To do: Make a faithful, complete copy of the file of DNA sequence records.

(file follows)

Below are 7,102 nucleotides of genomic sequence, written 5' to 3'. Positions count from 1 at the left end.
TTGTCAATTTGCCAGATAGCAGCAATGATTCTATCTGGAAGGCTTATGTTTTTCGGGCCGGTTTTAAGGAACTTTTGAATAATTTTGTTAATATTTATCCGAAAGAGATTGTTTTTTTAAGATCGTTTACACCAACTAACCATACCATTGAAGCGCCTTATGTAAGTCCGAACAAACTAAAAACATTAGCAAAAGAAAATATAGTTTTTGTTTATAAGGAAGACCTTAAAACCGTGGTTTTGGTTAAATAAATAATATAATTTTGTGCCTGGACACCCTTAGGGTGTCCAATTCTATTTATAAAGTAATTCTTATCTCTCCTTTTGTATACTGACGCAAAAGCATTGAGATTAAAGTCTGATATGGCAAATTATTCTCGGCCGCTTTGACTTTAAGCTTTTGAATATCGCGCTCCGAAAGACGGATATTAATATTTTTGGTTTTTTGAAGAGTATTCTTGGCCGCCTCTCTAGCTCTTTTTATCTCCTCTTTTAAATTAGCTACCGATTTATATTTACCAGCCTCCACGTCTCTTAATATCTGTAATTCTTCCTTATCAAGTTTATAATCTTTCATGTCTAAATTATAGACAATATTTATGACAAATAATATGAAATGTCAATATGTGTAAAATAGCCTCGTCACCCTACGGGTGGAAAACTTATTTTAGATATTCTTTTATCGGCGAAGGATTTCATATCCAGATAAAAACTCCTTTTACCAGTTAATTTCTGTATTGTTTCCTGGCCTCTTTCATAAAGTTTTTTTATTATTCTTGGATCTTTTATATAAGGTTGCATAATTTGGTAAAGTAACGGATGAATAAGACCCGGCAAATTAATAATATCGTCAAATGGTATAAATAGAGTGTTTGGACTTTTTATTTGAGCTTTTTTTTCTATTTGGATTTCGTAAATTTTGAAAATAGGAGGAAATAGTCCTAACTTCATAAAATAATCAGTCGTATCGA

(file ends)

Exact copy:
Below are 7,102 nucleotides of genomic sequence, written 5' to 3'. Positions count from 1 at the left end.
TTGTCAATTTGCCAGATAGCAGCAATGATTCTATCTGGAAGGCTTATGTTTTTCGGGCCGGTTTTAAGGAACTTTTGAATAATTTTGTTAATATTTATCCGAAAGAGATTGTTTTTTTAAGATCGTTTACACCAACTAACCATACCATTGAAGCGCCTTATGTAAGTCCGAACAAACTAAAAACATTAGCAAAAGAAAATATAGTTTTTGTTTATAAGGAAGACCTTAAAACCGTGGTTTTGGTTAAATAAATAATATAATTTTGTGCCTGGACACCCTTAGGGTGTCCAATTCTATTTATAAAGTAATTCTTATCTCTCCTTTTGTATACTGACGCAAAAGCATTGAGATTAAAGTCTGATATGGCAAATTATTCTCGGCCGCTTTGACTTTAAGCTTTTGAATATCGCGCTCCGAAAGACGGATATTAATATTTTTGGTTTTTTGAAGAGTATTCTTGGCCGCCTCTCTAGCTCTTTTTATCTCCTCTTTTAAATTAGCTACCGATTTATATTTACCAGCCTCCACGTCTCTTAATATCTGTAATTCTTCCTTATCAAGTTTATAATCTTTCATGTCTAAATTATAGACAATATTTATGACAAATAATATGAAATGTCAATATGTGTAAAATAGCCTCGTCACCCTACGGGTGGAAAACTTATTTTAGATATTCTTTTATCGGCGAAGGATTTCATATCCAGATAAAAACTCCTTTTACCAGTTAATTTCTGTATTGTTTCCTGGCCTCTTTCATAAAGTTTTTTTATTATTCTTGGATCTTTTATATAAGGTTGCATAATTTGGTAAAGTAACGGATGAATAAGACCCGGCAAATTAATAATATCGTCAAATGGTATAAATAGAGTGTTTGGACTTTTTATTTGAGCTTTTTTTTCTATTTGGATTTCGTAAATTTTGAAAATAGGAGGAAATAGTCCTAACTTCATAAAATAATCAGTCGTATCGA